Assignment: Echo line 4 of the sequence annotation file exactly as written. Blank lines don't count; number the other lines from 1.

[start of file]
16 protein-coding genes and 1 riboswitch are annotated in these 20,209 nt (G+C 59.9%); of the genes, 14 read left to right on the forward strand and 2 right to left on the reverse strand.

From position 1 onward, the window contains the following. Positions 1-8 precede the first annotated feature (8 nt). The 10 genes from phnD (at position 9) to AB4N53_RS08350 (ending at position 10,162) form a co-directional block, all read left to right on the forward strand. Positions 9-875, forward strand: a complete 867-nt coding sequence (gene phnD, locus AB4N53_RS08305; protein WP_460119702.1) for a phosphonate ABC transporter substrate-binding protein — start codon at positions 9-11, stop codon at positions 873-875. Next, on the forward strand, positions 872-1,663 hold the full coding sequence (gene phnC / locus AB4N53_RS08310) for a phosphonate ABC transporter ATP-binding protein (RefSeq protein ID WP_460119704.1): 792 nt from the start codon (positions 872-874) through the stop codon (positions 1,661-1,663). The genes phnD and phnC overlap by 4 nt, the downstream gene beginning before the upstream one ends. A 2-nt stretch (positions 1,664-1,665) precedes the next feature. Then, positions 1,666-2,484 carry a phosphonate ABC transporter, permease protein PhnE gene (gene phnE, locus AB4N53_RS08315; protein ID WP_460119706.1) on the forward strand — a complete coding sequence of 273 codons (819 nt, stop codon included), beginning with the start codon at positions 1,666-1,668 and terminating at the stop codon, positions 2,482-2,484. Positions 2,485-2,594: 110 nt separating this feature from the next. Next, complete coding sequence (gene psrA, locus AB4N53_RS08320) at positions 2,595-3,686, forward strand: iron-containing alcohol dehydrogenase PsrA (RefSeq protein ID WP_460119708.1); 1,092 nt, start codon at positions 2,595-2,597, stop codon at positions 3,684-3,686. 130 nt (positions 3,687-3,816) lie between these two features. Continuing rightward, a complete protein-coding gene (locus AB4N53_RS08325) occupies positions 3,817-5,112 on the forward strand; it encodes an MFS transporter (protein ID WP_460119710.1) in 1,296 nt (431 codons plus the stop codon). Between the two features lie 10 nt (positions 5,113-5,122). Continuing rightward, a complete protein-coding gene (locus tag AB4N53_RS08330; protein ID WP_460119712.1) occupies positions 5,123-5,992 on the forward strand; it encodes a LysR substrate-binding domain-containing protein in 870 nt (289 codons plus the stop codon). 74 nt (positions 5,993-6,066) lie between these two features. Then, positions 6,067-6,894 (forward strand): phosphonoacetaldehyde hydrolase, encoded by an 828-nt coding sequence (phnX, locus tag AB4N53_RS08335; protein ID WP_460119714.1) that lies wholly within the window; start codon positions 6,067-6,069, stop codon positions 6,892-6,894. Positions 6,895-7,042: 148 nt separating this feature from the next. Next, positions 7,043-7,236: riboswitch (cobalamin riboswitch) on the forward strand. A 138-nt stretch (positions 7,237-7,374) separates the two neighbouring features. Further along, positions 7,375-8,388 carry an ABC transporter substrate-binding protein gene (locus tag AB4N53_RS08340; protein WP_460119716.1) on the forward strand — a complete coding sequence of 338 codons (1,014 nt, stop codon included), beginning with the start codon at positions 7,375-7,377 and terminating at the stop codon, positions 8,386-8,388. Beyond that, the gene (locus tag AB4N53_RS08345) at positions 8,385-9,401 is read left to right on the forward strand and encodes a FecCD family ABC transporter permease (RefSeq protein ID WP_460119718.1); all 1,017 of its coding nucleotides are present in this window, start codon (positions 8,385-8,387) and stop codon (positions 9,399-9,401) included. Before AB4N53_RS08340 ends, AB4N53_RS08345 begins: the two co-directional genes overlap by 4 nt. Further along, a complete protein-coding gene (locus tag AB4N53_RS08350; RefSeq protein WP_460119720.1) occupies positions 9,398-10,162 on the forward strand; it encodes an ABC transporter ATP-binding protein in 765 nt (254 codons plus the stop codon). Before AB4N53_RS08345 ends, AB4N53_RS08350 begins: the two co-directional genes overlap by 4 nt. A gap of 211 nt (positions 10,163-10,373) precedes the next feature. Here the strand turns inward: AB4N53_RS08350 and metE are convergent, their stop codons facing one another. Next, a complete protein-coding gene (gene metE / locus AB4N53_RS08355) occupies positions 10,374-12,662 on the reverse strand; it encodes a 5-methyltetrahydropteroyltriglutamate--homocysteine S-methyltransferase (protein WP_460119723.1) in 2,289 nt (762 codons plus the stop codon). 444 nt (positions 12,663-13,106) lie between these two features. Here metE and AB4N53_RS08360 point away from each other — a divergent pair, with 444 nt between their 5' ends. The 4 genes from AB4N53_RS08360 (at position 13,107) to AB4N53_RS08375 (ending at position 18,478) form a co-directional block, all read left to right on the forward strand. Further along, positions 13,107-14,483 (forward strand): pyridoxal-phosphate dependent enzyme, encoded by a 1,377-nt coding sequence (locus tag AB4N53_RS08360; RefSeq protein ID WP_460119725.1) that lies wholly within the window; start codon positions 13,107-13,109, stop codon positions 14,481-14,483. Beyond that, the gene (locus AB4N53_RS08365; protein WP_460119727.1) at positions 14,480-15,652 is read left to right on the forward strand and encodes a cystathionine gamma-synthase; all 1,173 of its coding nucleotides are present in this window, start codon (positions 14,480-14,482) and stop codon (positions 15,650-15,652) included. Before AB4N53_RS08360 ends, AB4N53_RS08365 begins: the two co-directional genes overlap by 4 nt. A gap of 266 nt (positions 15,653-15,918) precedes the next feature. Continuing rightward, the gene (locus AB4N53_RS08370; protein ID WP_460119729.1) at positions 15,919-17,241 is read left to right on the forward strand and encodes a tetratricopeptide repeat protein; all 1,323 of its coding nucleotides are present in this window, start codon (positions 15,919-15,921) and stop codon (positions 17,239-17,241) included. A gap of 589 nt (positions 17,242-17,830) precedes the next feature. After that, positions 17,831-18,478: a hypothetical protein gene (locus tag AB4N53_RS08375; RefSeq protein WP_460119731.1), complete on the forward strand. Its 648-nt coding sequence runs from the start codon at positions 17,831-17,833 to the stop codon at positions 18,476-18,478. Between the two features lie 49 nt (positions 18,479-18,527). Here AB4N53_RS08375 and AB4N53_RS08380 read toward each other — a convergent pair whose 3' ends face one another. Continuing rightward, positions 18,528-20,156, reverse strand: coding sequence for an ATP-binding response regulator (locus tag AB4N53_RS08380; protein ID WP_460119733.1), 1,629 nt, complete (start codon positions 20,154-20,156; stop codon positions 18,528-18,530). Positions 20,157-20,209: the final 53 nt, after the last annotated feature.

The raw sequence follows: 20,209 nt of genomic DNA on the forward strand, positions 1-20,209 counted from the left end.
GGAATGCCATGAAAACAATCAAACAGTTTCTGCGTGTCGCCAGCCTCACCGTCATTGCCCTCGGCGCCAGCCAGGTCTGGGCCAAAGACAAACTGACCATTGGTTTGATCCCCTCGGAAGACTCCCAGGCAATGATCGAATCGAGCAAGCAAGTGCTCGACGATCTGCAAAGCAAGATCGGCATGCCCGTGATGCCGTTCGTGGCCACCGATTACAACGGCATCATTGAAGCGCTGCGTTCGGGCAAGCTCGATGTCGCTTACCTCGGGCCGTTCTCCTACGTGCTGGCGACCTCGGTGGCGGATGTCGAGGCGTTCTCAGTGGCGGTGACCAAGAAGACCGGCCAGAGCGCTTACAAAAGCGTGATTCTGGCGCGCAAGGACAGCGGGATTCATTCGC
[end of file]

GGAATGCCATGAAAACAATCAAACAGTTTCTGCGTGTCGCCAGCCTCACCGTCATTGCCCTCGGCGCCAGCCAGGTCTGGGCCAAAGACAAACTGACCATTGGTTTGATCCCCTCGGAAGACTCCCAGGCAATGATCGAATCGAGCAAGCAAGTGCTCGACGATCTGCAAAGCAAGATCGGCATGCCCGTGATGCCGTTCGTGGCCACCGATTACAACGGCATCATTGAAGCGCTGCGTTCGGGCAAGCTCGATGTCGCTTACCTCGGGCCGTTCTCCTACGTGCTGGCGACCTCGGTGGCGGATGTCGAGGCGTTCTCAGTGGCGGTGACCAAGAAGACCGGCCAGAGCGCTTACAAAAGCGTGATTCTGGCGCGCAAGGACAGCGGGATTCATTCGC